Washington State Bar’s Ethics Committee recently issued Washington Informal Op. 201501, which advises that an attorney may be involved in marijuana-related enterprise so long as the ancillary business is “separate and apart” from his law practice and does not affect his ability to comply with the Washington State Court Rules of Professional Conduct. Further, and arguably more surprising, the Committee concluded that attorneys may purchase and consume marijuana in accordance with Washington state laws that authorize recreational and medicinal use to the same extent that non-lawyers may do so as long as: (1) the use of marijuana does not interfere with an attorneys ability “to provide competent legal advice and otherwise comply with” his ethical obligations; and (2) the federal government does not reverse course on the Department of Justice’s recent announcements that it “does not wish to impede retail sales of medical or recreational marijuana pursuant to a state regulatory system unless the sales implicate other federal concerns such as money-laundering, sales to minors, sales outside of the state regulatory system and the like.”
Though the Washington ethics opinion may be controversial, it does shed some light on the “grey area” created by the rising tide of marijuana legalization and the resulting ethical dilemmas for attorneys seeking to lend assistance or participate in the new industry. Though the opinion does not change the illegal status of the drug at the federal level nor does it apply to lawyers who reside outside of the state of Washington, the opinion does provide a glimpse of what may be to come in legal communities throughout the country.
The Florida Bar has released guidelines for electronic communication that consider issues of professionalism and legal ethics that may arise when an attorney uses texting, emailing, a smart phone, and social media in his or her practice. The best practice suggestions range from considering client confidentiality to understanding technology to practical suggestions for responding to an “angry email.” To read the Florida Bar’s Best Practices for Effective Electronic Communication click here.
On June 25th, The Florida Professional Ethics Committee affirmed, with some modifications, its January proposed opinion regarding advising a client about removing social media posts prior to litigation and changing privacy settings. Florida joins several other states in addressing the issue of social media posts that are potential evidence in reasonably forseeable litigation.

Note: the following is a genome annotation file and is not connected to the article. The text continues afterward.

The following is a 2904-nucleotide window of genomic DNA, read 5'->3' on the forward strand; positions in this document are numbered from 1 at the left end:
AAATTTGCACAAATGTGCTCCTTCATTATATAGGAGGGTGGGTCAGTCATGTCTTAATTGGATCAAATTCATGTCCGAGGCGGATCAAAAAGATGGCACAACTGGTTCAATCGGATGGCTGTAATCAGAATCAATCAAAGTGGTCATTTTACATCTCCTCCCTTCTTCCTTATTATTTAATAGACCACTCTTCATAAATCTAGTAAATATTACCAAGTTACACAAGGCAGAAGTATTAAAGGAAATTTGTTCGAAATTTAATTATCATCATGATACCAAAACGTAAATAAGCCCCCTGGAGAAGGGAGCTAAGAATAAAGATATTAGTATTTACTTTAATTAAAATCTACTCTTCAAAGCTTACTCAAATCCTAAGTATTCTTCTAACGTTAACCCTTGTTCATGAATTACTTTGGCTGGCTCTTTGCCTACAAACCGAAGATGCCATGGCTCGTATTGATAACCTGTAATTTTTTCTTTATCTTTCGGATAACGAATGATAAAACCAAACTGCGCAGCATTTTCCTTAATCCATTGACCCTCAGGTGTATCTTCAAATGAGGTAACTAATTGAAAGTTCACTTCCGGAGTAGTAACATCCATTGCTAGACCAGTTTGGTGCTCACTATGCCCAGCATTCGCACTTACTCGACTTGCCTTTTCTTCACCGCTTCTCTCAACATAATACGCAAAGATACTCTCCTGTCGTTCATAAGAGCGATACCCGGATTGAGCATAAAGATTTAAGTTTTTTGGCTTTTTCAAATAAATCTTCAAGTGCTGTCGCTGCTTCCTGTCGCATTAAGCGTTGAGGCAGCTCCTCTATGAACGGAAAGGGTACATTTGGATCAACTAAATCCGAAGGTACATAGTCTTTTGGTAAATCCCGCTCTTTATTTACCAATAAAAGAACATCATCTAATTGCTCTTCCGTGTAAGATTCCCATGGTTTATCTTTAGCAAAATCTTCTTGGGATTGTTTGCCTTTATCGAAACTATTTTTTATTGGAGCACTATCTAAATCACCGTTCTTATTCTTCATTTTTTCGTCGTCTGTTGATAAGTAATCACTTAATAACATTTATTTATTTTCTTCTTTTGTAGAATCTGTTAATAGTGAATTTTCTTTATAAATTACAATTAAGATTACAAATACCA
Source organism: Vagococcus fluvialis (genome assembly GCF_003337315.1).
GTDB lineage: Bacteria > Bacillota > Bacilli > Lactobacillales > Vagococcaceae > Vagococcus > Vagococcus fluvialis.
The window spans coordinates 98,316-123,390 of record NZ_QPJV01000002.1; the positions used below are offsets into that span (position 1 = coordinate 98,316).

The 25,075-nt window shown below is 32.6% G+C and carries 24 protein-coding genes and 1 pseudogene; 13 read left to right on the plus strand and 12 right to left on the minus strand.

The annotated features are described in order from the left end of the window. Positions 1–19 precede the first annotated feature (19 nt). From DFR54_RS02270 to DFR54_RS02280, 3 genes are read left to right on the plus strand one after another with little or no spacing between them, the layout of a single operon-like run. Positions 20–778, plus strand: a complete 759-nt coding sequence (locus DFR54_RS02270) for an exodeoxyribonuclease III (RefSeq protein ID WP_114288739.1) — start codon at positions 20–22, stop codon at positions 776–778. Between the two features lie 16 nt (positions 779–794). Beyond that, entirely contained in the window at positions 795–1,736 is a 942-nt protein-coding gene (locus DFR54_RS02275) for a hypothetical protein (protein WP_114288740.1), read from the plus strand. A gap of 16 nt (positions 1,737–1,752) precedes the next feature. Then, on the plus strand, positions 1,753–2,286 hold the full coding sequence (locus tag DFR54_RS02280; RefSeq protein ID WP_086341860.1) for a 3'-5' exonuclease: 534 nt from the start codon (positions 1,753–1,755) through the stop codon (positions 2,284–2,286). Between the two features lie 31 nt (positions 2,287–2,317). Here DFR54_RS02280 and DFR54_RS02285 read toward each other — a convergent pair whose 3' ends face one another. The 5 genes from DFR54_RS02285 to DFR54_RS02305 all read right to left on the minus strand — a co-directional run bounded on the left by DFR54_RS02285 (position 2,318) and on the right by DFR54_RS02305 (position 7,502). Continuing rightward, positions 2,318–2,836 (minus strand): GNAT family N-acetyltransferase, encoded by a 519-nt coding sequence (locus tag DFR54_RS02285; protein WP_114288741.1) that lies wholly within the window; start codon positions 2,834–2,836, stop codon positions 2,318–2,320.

Two of the key take aways from the opinion:
“The committee is of the opinion that the general obligation of competence may require [an attorney] to advise the client regarding removal of relevant information from the client’s social media pages, including whether removal would violate any legal duties regarding preservation of 109 evidence, regardless of the privacy settings.”
An attorney, “may advise that a client change privacy settings on the client’s social media pages so that they are not publicly accessible. Provided that there is no violation of the rules or substantive law pertaining to the preservation and/or spoliation of evidence, the [attorney] also may advise that a client remove information relevant to the foreseeable proceeding from social media pages as long as the social media information or data is preserved.”
To read the opinion, click here.
California: An Attorney Must Maintain Client Confidentiality Regardless of Whether Information is Publically Available
The State Bar of California’s ethics committee released Formal Opinion Interim No. 13-0005, a proposed opinion stating that lawyers may not disclose embarrassing or detrimental information learned in the course of representing a client even if the information is publically available. The opinion emphasizes that the duty of confidentiality is broader than the attorney-client privilege and continues to apply after the attorney-client relationship ends.